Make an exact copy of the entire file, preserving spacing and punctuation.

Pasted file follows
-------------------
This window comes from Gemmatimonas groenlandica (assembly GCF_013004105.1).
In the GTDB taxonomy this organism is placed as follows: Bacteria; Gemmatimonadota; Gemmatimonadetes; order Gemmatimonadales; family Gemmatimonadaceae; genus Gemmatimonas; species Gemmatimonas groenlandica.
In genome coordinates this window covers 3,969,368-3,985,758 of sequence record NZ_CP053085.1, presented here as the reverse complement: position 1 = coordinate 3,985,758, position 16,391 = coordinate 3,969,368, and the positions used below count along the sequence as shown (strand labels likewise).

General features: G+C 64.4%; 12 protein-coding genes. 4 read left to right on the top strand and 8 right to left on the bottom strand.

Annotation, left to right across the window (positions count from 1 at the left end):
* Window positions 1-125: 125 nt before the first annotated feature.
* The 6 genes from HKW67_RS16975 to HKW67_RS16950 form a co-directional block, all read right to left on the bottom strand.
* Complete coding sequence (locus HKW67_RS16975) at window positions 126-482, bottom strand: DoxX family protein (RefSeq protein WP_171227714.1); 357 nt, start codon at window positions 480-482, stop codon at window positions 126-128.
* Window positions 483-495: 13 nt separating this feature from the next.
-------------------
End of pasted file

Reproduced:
This window comes from Gemmatimonas groenlandica (assembly GCF_013004105.1).
In the GTDB taxonomy this organism is placed as follows: Bacteria; Gemmatimonadota; Gemmatimonadetes; order Gemmatimonadales; family Gemmatimonadaceae; genus Gemmatimonas; species Gemmatimonas groenlandica.
In genome coordinates this window covers 3,969,368-3,985,758 of sequence record NZ_CP053085.1, presented here as the reverse complement: position 1 = coordinate 3,985,758, position 16,391 = coordinate 3,969,368, and the positions used below count along the sequence as shown (strand labels likewise).

General features: G+C 64.4%; 12 protein-coding genes. 4 read left to right on the top strand and 8 right to left on the bottom strand.

Annotation, left to right across the window (positions count from 1 at the left end):
* Window positions 1-125: 125 nt before the first annotated feature.
* The 6 genes from HKW67_RS16975 to HKW67_RS16950 form a co-directional block, all read right to left on the bottom strand.
* Complete coding sequence (locus HKW67_RS16975) at window positions 126-482, bottom strand: DoxX family protein (RefSeq protein WP_171227714.1); 357 nt, start codon at window positions 480-482, stop codon at window positions 126-128.
* Window positions 483-495: 13 nt separating this feature from the next.